If you have been injured due to the negligence of another person or entity, you may have the right to seek compensation by filing an injury lawsuit. Whether you decide to file the injury claim on your own or hire an injury lawyer, you will have to take specific legal steps.

1. Determine if You Have a Valid Lawsuit

The first step in filing an injury lawsuit is to determine whether you have a valid claim, which means that you will need to prove certain elements of your case.

For instance, you will need to prove that the defendant owed you a duty of care; that they breached their duty toward you; that their breach of duty was the proximate cause of your injuries; and that you have suffered actual injury or loss. If any of these elements cannot be proven through a preponderance of evidence, you will not win your case.

For example, if you are considering filing a car accident injury claim, you will first need to establish that the driver had a duty toward you. Proving duty of care is generally simple because all drivers have a responsibility to follow driving laws. Breach of duty can also be relatively easy to prove, assuming that the driver’s actions were unlawful (running a red light, speeding or performing any other reckless driving action).

Next, you will need to prove that their breach of duty caused your injury. If the driver ran a red light and crashed into your car, assuming that your actions did not contribute to your own injuries, you can prove that their breach of duty caused the accident. Finally, you will need to prove that you were injured or suffered loss. Injury and/or loss can be proven with medical records, employment records or car repair estimates.

2. Review the Statute of Limitations for Filing an Injury Claim

The second step in filing a personal injury claim is to verify that the statute of limitations has not expired. If you have recently suffered injury or loss, then this will not be an issue, but if you were injured more than one or two years ago, it is likely that the statute of limitations has expired and you may not have the right to file an injury claim.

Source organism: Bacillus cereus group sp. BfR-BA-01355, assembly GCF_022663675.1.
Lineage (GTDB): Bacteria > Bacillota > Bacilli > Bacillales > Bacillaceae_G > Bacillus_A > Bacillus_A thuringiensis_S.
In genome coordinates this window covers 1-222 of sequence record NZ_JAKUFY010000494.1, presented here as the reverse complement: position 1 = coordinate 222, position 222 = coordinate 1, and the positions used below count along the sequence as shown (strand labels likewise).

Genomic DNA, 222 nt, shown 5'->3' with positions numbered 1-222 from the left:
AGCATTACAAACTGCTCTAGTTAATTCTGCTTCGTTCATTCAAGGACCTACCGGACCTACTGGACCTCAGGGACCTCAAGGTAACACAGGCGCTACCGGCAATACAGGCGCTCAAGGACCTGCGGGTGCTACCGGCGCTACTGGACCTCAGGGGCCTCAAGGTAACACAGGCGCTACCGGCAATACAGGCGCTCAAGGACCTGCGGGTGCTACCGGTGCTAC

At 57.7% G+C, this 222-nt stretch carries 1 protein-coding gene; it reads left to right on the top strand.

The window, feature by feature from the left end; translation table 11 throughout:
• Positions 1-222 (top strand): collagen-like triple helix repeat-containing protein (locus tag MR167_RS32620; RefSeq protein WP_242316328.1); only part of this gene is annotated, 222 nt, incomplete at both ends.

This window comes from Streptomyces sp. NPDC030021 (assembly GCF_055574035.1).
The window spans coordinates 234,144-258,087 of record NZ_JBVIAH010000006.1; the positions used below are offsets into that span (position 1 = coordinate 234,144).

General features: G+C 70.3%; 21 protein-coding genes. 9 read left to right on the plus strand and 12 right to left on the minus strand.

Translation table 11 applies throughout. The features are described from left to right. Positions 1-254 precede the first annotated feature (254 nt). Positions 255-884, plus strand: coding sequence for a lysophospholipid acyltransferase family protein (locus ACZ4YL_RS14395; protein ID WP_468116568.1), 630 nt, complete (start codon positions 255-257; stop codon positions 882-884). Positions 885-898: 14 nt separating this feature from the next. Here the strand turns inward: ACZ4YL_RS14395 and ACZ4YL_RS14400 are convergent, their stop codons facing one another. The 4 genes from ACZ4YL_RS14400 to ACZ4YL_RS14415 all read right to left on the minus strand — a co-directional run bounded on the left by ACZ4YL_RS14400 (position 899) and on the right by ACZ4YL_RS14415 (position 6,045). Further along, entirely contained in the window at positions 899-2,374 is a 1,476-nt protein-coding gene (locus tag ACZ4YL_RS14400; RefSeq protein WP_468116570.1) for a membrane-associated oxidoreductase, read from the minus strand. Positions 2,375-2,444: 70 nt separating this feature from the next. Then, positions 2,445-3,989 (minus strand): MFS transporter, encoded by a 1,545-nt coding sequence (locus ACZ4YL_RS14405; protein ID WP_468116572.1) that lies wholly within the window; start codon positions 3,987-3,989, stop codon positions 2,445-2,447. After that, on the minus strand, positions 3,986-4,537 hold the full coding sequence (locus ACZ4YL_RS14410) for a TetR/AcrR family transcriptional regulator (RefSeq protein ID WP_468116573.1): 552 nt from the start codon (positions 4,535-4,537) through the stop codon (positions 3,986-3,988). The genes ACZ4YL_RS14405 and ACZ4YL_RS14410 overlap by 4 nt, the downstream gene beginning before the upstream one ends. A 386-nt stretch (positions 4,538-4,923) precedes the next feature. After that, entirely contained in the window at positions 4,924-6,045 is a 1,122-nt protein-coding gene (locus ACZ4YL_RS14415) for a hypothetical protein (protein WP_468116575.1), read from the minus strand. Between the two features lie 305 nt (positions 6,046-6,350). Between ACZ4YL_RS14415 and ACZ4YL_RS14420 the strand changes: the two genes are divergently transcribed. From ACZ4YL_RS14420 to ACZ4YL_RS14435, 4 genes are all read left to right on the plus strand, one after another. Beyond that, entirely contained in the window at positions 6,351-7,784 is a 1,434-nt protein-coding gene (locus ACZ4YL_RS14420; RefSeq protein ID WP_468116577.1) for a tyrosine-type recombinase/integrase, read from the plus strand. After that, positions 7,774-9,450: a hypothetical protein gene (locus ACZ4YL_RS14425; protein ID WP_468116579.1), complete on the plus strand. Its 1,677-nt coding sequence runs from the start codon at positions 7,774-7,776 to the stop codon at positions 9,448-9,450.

3. Talk to an Injury Lawyer

After determining that you have a valid case and that you are within the statute of limitations for filing an injury case, you will need to talk to an injury lawyer. Injury lawyers can answer all of your legal questions, help negotiate the settlement, or take your case to court.

Injury lawyers can also provide information about your chances of winning your case. If you have interviewed multiple lawyers and no one is willing to take your case, it could mean that they do not think you can win, but it could also mean that they believe you should settle your case out of court or that you would be better served by filing your case in a small claims court.

4. Complete the Proper Legal Forms

Step 4 in filing a lawsuit is to complete the proper legal forms. If you hire a lawyer, they are likely to complete the legal forms for you. The forms include the civil cover sheet, a summons and a complaint.

The complaint will establish the cause of action and will list the persons involved, injury suffered and remedy expected. The complaint must be filed with the proper court. You will have to pay all filing fees. Review all requirements for filing a lawsuit before completing the forms.

5. Serve the Summons

The summons will be formally served or delivered to the defendant listed in the complaint. The defendant is given a specific amount of time to respond to the summons and complaint. Their response is called an "answer."

The answer can ask for a motion to dismiss the charges, offer an affirmative defense, or deny the plaintiff’s charges. If the defendant fails to respond to the summons, the court will generally find for the plaintiff through a default judgment.

6. Discovery is Initiated

After the court receives the defendant’s answer, they will set a trial date and initiate discovery. Discovery allows for each party to disclose evidence to the other party through depositions, interrogatories, an exchange of documentation or a physical examination of the plaintiff.

7. Hold all Pretrial Conferences

After discovery is completed, both parties may ask for a pretrial conference to discuss any issues related to the personal injury case. Most personal injury claims are settled before the case is taken to court. The pretrial conference is often where settlement negotiations are offered.

8. Go to Court

Although most injury claims are settled out of court, there are some cases where a pretrial settlement offer is not accepted or not offered. In some types of legal cases, if a settlement cannot be reached, mediation or arbitration may be required. In other cases, the lawsuit will proceed to court. If this happens, a jury will be selected and the trial will begin.